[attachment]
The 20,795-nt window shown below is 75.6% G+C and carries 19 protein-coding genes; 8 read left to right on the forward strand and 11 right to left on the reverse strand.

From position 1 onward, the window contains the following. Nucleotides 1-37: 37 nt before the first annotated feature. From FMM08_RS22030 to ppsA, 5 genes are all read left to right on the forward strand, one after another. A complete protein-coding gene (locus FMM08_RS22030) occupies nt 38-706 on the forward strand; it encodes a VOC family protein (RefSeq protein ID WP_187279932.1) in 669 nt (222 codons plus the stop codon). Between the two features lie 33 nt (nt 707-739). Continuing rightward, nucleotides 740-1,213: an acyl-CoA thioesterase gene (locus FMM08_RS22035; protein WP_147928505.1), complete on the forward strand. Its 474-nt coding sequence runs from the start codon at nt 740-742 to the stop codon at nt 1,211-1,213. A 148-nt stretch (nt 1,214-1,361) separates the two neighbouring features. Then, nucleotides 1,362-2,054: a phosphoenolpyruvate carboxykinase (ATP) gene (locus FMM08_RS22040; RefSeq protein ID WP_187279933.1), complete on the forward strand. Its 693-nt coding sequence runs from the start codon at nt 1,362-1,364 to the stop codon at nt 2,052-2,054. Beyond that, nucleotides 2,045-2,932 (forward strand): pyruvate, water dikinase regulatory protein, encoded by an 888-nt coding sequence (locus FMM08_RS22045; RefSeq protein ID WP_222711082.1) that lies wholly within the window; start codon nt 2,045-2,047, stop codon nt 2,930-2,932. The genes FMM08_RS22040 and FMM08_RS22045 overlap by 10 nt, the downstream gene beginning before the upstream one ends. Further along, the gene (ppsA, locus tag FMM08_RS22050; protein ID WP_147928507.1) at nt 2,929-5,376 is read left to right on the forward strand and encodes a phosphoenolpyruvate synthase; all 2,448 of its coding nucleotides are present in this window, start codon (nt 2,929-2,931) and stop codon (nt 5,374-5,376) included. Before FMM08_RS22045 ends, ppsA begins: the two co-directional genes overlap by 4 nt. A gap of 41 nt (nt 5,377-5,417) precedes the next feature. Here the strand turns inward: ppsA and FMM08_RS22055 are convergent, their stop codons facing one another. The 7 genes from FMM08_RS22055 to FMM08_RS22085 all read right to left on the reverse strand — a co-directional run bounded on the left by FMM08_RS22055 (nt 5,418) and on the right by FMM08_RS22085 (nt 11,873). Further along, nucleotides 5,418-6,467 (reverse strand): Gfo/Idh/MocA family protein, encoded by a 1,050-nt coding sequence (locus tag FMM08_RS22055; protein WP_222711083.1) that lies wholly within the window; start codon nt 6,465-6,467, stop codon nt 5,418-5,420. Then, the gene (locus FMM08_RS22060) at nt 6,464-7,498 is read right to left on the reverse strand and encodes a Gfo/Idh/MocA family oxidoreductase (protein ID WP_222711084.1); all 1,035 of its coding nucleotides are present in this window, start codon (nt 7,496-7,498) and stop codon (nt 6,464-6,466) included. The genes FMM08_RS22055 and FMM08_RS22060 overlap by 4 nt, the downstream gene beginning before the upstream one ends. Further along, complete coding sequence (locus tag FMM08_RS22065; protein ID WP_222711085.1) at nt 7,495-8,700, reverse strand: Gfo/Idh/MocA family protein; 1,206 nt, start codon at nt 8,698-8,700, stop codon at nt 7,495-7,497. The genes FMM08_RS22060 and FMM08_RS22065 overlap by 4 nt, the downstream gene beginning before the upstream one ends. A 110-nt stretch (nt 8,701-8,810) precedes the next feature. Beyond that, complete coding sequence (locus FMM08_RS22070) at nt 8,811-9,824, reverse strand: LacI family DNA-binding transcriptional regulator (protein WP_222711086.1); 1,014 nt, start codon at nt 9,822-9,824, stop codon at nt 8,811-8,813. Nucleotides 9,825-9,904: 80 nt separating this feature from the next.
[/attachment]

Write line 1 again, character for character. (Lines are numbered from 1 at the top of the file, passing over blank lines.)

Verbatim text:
The 20,795-nt window shown below is 75.6% G+C and carries 19 protein-coding genes; 8 read left to right on the forward strand and 11 right to left on the reverse strand.